Sunday, April 11, 2010

The Indiscernibility of Philosophy Ahead of Time

During a job interview I was asked to define the term "philosophy". My answer was fairly lame and uninteresting. Something to the effect that philosophy is a practice of critically reflecting upon thought. Aside from being uninteresting there are also reasons why I don't necessarily agree with this definition. To begin with I am not convinced that philosophy only reflects upon thought nor that it need always be critical.

I wrote a paper once discussing the question of whether or not a uniquely African form of philosophy exists. My paper ended up focusing on debates in the African context surrounding attempts to define philosophy. I argued for a position rather like Paul Feyerabend's principles of proliferation and tenacity and suggested that developing any definition of philosophy which would foreclose from the start any method of inquiry, style of writing, or subject of interest leads to an unnecessary loss of productivity and creativity in the field.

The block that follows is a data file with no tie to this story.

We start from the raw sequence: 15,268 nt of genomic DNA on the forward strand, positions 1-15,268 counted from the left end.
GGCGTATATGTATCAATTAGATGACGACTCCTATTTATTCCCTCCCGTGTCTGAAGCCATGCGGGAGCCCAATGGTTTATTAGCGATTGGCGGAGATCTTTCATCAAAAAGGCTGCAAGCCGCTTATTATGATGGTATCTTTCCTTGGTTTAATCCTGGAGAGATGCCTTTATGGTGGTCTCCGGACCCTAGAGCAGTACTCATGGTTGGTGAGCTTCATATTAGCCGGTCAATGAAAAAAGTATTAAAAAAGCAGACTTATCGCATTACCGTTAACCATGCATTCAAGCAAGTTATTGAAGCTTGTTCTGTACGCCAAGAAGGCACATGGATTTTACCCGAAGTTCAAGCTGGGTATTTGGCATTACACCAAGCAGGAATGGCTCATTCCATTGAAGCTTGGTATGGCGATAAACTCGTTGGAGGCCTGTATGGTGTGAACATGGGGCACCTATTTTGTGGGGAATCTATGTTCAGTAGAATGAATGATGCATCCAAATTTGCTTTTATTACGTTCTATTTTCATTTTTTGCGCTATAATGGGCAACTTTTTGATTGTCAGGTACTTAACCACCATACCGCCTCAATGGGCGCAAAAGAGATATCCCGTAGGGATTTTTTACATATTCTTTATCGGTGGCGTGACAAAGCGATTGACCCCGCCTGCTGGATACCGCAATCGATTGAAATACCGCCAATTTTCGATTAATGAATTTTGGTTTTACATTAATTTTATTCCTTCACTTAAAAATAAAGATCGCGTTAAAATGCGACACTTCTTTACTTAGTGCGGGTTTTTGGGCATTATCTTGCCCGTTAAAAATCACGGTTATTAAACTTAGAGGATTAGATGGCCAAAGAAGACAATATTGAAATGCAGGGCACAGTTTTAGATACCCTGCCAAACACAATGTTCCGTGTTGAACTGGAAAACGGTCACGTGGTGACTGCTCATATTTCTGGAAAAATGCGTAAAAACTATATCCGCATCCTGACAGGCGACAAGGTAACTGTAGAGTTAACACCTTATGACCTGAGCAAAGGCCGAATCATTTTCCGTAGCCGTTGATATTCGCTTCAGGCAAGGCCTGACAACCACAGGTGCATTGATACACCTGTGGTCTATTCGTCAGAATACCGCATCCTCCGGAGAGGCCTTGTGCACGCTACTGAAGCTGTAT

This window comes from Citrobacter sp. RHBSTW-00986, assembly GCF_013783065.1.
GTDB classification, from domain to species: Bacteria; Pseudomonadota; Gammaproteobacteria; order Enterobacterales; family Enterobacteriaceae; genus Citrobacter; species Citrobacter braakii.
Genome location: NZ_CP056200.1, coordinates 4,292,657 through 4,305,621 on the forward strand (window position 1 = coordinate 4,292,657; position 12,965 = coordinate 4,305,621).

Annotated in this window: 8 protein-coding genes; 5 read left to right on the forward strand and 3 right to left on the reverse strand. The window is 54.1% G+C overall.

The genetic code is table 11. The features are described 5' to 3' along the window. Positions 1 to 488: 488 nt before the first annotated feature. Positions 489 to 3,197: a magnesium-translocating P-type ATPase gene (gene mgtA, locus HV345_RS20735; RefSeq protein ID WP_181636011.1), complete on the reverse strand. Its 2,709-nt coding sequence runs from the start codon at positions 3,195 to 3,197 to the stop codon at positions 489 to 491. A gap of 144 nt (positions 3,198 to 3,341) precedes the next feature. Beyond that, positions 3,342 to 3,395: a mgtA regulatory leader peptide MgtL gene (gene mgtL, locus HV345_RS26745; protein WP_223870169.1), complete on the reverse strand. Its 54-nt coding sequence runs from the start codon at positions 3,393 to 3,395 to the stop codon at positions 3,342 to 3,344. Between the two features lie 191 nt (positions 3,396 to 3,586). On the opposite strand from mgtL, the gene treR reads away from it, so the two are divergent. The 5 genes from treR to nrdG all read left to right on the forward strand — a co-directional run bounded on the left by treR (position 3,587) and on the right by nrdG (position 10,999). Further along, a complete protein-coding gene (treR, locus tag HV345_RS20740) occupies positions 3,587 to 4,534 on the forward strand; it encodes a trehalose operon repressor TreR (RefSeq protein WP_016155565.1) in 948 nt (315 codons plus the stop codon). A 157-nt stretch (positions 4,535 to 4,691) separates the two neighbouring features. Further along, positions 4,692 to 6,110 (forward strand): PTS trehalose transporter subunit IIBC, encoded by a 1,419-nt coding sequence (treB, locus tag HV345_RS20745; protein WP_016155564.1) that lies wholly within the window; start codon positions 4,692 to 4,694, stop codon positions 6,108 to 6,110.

One concern we might have with this view is born from the idea that standards are necessary in any discipline and that these standards should be worked into the definition and self-conception of the discipline itself. By setting firm boundaries on what counts as philosophy we guard against the production of poor work.

It seems to me, however, that any principle broad enough to figure in a definition of philosophy is likely to fail in any number of concrete cases. Can't we rightly question the value of work once it has been done, rather than attempting to determine the outcome ahead of time?

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